Feb. 13 (Bloomberg) -- Swiss stocks rose, erasing last week’s slide, as Greece’s Prime Minister, Lucas Papademos, won a parliamentary vote to approve an austerity package that the country needed to obtain further financial aid.
UBS AG and Credit Suisse Group AG, Switzerland’s biggest lenders, advanced at least 1.5 percent after Greek lawmakers voted for the legislation in the early hours of this morning. Zurich Financial Services AG, the country’s largest insurer, climbed 1.7 percent after Chief Executive Officer Martin Senn said that resolving a U.S. tax conflict is “crucial” for its business in the country, according to a report.
The Swiss Market Index, a measure of the largest and most actively traded companies, increased 0.8 percent to 6,177.44 at the close in Zurich. The gauge has advanced 4.1 percent this year as investors speculated that policy makers will contain the euro area’s sovereign-debt crisis. The broader Swiss Performance Index added 0.7 percent today.
“Investors are relieved after the Greeks passed austerity measures, which was the absolute minimum requirement to allow the other euro-area nations to approve the bailout,” said Witold Bahrke, a senior strategist at PFA Pension A/S in Copenhagen, which manages $45 billion. “This year’s rally will slow as more uncertainty has been added to market conditions and a Greek euro exit is no longer a negligible option.”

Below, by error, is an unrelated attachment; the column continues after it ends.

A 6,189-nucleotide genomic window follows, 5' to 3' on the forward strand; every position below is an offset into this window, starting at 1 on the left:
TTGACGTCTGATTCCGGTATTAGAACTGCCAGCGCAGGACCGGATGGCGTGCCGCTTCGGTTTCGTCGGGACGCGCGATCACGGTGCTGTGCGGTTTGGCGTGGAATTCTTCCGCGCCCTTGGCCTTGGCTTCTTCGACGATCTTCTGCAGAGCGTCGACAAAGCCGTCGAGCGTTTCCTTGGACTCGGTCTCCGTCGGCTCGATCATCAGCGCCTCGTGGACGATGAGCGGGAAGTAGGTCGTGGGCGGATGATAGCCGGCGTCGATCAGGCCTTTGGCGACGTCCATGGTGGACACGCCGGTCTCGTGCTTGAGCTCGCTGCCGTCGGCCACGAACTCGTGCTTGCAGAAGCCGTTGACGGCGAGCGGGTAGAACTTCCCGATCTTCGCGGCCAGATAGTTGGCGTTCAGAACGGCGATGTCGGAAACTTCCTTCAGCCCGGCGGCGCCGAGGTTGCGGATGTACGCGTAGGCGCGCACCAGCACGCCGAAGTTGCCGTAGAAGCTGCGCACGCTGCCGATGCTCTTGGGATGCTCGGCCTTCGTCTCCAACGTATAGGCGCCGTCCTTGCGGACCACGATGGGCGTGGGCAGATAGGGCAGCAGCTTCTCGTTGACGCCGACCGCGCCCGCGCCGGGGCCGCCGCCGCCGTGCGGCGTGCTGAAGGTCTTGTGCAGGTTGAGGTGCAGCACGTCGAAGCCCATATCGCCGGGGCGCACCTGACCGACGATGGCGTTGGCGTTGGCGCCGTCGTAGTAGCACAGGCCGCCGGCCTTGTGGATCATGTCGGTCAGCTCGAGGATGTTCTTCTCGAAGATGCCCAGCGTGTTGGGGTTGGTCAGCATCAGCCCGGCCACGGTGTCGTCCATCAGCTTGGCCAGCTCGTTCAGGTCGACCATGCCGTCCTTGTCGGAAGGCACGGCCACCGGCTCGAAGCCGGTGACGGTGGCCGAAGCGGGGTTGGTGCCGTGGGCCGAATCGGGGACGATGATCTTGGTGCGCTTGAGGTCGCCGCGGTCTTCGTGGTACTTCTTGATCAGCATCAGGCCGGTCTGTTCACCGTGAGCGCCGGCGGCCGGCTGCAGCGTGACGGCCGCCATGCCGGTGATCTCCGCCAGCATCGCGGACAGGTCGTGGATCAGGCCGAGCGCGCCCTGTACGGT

Finance Ministers’ Meeting
Euro-area finance ministers will convene in Brussels on Feb. 15 in an extraordinary meeting that they called after declining in a special session on Feb. 9 to ratify a 130 billion-euro ($172 billion) rescue package for Greece. The ministers had demanded that Greece’s political parties enshrine their verbal commitments in law.
Greece faces a 14.5 billion-euro bond payment on March 20 and must secure financing to avert a collapse of the economy that may lead to further contagion in the euro area.
UBS rose 1.6 percent to 12.93 Swiss francs, while Credit Suisse climbed 1.5 percent to 24 francs.
Swiss Life Holding AG rose 2.1 percent to 101.20 francs. SonntagsZeitung reported that the insurer will reveal additional cost-cutting measures later this year, citing three unidentified people close to the board of directors.
Zurich Financial increased 1.7 percent to 233 francs after NZZ am Sonntag reported Senn as saying that the company needs to maintain a “friendly dialogue” with the U.S. authorities because the world’s largest economy generates 40 percent of its business.
Novartis AG rose 1.1 percent to 51.75 francs, making the biggest contribution to the SMI’s advance. The U.S. Food and Drug Administration asked for more data on the drugmaker’s Menveo meningitis vaccine before it approves the use of the vaccine for toddlers.
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